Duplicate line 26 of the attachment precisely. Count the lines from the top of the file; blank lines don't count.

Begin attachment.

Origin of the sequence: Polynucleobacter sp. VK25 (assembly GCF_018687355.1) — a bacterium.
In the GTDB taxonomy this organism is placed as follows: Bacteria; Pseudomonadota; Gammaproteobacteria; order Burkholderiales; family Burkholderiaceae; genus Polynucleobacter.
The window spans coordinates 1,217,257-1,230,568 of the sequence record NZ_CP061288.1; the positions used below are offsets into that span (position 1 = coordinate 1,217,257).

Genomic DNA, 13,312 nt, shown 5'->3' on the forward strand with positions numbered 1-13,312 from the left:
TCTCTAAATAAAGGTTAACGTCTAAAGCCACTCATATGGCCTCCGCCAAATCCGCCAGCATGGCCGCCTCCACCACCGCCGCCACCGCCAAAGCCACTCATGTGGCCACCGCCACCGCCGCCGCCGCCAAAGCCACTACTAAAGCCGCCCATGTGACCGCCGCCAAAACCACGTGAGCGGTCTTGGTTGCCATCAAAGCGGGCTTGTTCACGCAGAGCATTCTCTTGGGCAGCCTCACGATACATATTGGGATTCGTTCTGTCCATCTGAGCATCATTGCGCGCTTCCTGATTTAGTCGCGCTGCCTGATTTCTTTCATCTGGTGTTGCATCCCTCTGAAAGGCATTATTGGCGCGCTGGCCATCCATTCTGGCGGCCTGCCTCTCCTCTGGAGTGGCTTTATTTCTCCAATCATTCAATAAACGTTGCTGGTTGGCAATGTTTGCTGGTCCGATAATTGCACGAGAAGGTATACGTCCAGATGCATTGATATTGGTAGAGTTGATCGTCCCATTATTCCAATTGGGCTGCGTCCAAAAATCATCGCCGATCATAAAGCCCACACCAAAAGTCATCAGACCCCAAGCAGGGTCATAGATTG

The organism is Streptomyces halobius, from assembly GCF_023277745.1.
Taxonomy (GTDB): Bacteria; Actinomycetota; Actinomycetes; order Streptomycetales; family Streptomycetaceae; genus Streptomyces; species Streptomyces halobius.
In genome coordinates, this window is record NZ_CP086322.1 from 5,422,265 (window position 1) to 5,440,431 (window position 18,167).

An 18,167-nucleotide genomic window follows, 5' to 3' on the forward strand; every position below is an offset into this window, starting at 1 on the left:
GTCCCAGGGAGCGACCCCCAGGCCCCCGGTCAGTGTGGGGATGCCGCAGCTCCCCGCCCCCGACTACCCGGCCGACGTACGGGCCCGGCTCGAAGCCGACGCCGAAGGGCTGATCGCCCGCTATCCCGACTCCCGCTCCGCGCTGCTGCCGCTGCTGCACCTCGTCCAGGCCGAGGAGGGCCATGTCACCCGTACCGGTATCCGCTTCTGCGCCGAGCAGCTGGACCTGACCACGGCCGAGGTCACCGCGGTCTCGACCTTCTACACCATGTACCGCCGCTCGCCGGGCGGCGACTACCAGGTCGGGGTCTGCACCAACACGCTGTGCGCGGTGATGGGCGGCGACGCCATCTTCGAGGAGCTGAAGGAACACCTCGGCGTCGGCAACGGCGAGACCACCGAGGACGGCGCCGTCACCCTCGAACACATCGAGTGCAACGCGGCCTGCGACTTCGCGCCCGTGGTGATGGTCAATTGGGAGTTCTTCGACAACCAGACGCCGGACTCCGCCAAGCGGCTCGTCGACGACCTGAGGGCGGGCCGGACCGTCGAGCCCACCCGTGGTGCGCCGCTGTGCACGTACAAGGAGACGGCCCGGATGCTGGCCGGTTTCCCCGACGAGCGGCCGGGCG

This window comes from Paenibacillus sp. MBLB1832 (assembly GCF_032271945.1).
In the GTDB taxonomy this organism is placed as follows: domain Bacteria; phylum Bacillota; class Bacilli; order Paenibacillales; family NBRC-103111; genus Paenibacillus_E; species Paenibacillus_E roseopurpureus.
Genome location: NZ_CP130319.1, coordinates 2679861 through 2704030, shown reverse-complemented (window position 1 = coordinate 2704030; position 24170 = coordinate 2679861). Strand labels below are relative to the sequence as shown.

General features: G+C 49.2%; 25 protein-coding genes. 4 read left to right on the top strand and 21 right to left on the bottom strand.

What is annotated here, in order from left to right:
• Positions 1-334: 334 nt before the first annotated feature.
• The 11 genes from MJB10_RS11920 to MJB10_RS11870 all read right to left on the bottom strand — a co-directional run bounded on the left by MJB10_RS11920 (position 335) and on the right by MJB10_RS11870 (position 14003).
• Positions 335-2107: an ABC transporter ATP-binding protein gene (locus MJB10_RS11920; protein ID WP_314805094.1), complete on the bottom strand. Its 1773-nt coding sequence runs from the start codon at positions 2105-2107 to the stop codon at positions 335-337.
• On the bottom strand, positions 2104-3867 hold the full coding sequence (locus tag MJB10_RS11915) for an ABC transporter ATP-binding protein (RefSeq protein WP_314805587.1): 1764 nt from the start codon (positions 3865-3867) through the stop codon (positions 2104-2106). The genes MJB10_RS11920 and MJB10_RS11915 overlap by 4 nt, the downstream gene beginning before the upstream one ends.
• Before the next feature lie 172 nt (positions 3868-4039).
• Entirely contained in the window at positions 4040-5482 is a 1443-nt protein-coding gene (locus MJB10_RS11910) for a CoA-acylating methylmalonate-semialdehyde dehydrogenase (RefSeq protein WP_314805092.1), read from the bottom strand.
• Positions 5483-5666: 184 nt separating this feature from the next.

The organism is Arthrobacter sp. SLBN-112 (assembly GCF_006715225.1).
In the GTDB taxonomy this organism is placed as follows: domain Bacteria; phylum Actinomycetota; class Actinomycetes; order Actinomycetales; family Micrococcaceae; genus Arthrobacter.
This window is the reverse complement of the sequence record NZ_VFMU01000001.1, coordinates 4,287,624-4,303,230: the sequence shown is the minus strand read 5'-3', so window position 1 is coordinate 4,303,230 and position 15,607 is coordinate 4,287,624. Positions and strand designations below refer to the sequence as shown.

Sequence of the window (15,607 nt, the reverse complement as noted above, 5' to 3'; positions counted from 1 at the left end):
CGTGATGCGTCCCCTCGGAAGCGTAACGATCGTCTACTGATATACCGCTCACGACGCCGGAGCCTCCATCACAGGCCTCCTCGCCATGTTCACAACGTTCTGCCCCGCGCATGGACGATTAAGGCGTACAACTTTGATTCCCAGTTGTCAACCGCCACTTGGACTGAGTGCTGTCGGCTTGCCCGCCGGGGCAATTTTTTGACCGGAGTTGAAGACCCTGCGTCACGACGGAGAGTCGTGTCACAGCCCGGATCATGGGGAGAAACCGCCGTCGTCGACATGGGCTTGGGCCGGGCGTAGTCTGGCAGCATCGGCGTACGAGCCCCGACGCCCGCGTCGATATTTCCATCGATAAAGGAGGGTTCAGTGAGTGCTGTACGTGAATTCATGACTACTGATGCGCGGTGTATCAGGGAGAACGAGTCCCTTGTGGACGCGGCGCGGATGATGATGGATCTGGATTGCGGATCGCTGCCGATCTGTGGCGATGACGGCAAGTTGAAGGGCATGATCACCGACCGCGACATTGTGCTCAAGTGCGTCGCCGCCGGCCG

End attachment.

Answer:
Sequence of the window (15,607 nt, the reverse complement as noted above, 5' to 3'; positions counted from 1 at the left end):